U of A researchers are studying the challenging technology and finding options for captured carbon.
Carbon capture and storage technology captured global headlines in 2014 when it was unveiled at the Boundary Dam coal-fired plant in Saskatchewan. By capturing greenhouse gases for reuse or storage deep underground, ‘CCS’ was lauded by some as a panacea for climate change.
But the Boundary Dam installation was over budget and a year later, its system was revealed to be functioning less than half the time. Disappearing from the headlines, it was presumed by many to be dead.
Not so, according to University of Alberta civil and environmental engineering professor Rick Chalaturnyk.
“If you want to prevent gigatons of CO2 from getting into the atmosphere right now, this is still your option,” he says.
Both the International Energy Agency (IEA) and the Intergovernmental Panel on Climate Change (IPCC) have identified CCS as an important tool for hitting emissions targets. In 2016, the Australian government committed $23.7 million to CCS projects after a series of major blackouts led to concern about the stability of the country’s power supply, and an increased interest in coal-fired energy production.
When the University of Alberta received $75 million from the Government of Canada to launch the Future Energy Systems research initiative, CCS technology –– along with ways to utilize captured CO2 –– became an important part of the program.
Capturing the emissions
The first CCS challenge is the sheer cost of capture.
Right now, emissions need to be showered with solvents at high temperature, dissolving and trapping the carbon dioxide so that it can be boiled out later. The process is energy-intensive and expensive, but alternatives are under development.
For example, UAlberta chemicals and materials engineer Arvind Rajendran is testing solid sorbents that could attract the CO2 right out of the emission stack.
“An adsorbent –– not absorbent –– causes molecules to stick to it, and then you can scrape them off by reducing the pressure” he explains. “It’s similar to when you put a box of activated carbon in your fridge to reduce odours.”
This type of pressure swing adsorption technology is already used in the medical field to draw pure oxygen out of the air and in petrochemical industries to purify hydrogen. Rajendran thinks it’s just a matter of time before it can be adapted for widespread use in the energy industry.
Chalaturnyk agrees, which is why he continues to work on a very significant question: what to do with the carbon dioxide once it’s been captured.
There’s no point capturing CO2 unless you can store vast amounts of it, and putting it underground seems like a convenient solution. But there are questions.
“It’s easy to say ‘let’s just put CO2 back into the basins we got the oil out of,” Chalaturnyk explains. “But pumping super-pressured carbon dioxide kilometers below the surface is very different than sucking out oil.”
There are three main concerns along the way: injectivity –– whether the CO2 will make it down a shaft into a reservoir; conformance –– whether it’ll do what we expect when it gets there; and containment –– whether it will escape.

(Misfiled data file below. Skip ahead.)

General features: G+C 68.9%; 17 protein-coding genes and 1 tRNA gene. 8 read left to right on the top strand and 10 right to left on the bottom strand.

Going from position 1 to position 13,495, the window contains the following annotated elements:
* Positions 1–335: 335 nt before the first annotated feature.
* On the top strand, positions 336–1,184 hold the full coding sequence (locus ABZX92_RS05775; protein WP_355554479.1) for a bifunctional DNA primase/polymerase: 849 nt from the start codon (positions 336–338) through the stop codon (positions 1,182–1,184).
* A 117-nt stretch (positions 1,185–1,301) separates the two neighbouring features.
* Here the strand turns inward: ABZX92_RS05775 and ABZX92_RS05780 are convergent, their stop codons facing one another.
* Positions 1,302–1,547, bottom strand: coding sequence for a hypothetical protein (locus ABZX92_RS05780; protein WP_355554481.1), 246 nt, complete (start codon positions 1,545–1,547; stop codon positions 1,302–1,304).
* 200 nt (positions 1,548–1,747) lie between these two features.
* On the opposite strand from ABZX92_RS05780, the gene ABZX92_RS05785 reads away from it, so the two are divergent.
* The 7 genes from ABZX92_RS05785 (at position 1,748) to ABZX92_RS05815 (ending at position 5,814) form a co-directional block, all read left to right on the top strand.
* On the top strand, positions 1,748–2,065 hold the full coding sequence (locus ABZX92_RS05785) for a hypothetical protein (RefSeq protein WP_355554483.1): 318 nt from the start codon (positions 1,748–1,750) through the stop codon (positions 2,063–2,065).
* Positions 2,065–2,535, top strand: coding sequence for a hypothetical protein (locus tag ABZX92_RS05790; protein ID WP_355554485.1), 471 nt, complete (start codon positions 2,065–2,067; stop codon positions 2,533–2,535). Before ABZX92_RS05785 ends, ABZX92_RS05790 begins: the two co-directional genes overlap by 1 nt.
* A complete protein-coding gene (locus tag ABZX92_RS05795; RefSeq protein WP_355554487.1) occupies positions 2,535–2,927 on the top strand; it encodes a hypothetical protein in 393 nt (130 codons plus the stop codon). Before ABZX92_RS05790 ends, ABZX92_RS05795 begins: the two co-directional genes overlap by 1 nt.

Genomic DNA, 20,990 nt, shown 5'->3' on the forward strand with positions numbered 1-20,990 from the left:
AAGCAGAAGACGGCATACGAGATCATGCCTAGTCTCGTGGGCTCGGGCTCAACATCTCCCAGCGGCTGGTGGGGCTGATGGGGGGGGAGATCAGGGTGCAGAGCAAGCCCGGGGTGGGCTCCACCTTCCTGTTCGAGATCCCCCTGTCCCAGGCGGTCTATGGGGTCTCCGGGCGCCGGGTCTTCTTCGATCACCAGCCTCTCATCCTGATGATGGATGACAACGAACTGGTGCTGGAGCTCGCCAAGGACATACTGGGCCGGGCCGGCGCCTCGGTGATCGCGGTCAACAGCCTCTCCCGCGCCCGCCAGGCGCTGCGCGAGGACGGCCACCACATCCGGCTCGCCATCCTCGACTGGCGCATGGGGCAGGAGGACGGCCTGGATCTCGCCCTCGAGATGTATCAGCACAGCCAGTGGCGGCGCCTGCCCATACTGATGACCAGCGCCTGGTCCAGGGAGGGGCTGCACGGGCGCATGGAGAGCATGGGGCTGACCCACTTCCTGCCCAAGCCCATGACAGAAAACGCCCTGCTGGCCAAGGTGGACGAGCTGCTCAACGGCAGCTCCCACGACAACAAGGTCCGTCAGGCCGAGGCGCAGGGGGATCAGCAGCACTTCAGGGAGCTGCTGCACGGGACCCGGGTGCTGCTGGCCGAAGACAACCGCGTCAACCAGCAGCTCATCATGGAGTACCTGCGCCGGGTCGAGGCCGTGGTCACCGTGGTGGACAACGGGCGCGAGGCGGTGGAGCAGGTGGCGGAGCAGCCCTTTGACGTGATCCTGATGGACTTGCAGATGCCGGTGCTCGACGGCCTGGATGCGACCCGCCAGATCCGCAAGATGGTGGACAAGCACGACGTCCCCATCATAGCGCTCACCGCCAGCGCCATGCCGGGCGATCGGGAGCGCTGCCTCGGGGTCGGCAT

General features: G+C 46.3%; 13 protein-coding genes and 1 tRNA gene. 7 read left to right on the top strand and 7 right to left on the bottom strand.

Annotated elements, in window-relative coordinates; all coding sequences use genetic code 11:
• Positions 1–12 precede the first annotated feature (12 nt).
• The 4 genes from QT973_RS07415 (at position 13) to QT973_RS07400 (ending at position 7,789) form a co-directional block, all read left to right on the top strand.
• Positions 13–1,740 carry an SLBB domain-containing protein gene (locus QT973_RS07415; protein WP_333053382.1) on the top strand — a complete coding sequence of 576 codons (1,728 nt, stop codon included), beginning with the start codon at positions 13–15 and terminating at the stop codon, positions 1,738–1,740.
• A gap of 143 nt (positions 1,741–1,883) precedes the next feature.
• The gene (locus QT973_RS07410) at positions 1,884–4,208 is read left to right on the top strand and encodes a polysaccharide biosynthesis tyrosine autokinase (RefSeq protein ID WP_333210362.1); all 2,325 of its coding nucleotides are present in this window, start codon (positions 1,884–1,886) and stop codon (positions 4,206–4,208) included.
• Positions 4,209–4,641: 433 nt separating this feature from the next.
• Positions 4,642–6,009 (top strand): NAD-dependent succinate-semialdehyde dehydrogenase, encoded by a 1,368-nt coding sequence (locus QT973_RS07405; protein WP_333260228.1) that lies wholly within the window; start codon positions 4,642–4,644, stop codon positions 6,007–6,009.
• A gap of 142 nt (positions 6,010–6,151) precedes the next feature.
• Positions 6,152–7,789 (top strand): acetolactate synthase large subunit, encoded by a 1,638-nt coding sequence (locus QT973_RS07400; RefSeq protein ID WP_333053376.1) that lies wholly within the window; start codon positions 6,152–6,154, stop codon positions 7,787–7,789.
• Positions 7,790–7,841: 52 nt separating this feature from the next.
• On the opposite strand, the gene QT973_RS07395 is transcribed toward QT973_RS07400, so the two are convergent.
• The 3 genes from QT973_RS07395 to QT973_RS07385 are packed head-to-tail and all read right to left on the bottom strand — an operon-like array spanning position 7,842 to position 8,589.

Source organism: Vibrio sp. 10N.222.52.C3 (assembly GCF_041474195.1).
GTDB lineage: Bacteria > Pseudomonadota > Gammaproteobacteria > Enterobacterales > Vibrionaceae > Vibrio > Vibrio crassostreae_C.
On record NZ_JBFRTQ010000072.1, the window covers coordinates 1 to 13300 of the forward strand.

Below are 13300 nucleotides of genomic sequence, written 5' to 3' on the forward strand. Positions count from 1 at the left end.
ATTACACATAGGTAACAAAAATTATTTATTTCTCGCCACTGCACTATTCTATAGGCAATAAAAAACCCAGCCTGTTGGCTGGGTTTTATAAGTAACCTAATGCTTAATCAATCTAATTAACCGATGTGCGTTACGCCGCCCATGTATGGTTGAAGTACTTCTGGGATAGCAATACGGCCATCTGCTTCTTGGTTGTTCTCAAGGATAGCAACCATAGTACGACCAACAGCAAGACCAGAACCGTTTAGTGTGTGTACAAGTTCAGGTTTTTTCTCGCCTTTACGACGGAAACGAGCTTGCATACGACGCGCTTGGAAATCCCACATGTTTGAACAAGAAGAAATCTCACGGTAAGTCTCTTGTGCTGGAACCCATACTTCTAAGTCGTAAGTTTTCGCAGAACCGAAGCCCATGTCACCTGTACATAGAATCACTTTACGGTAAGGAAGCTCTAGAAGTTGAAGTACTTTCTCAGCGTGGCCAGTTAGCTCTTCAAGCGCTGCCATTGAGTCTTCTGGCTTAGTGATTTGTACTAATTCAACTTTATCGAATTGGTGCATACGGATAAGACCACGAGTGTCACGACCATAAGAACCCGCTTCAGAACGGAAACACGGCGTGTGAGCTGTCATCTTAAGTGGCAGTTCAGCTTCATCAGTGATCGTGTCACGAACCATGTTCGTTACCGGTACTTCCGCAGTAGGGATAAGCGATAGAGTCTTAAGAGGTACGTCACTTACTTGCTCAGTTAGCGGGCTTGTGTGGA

Chalaturnyk worries that if CO2 is hastily pumped into supposed storage sites without adequate understanding, any resulting leaks could have consequences –– and potentially turn the public against CCS technology.
“The reality is we need to do this, at scale, and soon –– or we’re not going to be able to hit our emissions targets,” he asserts. “But solving a problem in our atmosphere is no good if we just create a different problem inside our planet.”
Predicting and preventing these problems is tricky. His group is building mathematical models and 3D-printing rocks so that various geological faults can be tested under different temperatures and pressures, but the most important knowledge needed in this area can’t be found in a lab.
“We need to study more examples at scale,” he says. “The more well-designed and executed test projects we see around the world, the more we’ll understand about what happens when we do this in real life.”
With that in mind, Chalaturnyk recently traveled to Australia as part of an academic panel reviewing a CCS project. He’s also consulted on projects like Aquastore and Boundary Dam in Canada, and others around the world. He says each has unique advantages and disadvantages, but they all offer lessons that can be useful when the technology becomes more widespread.
Storage is the immediate concern in the carbon capture world –– but not the only one. Many think utilization of captured carbon dioxide will be an important part of humanity’s energy future. For now the most common industrial use for captured CO2 is to pump it into oil sands to make bitumen easier to extract, but there may be uses that eliminate emissions altogether.
Chalaturnyk hopes those utilization technologies and other renewable energy sources can mature quickly –– but his focus remains on the gigatons of carbon dioxide that could be emitted before they’re ready.
“I doubt anyone in this field expects to be doing it in 60 years,” he concludes. “But we have to get there. And we can’t get it wrong.”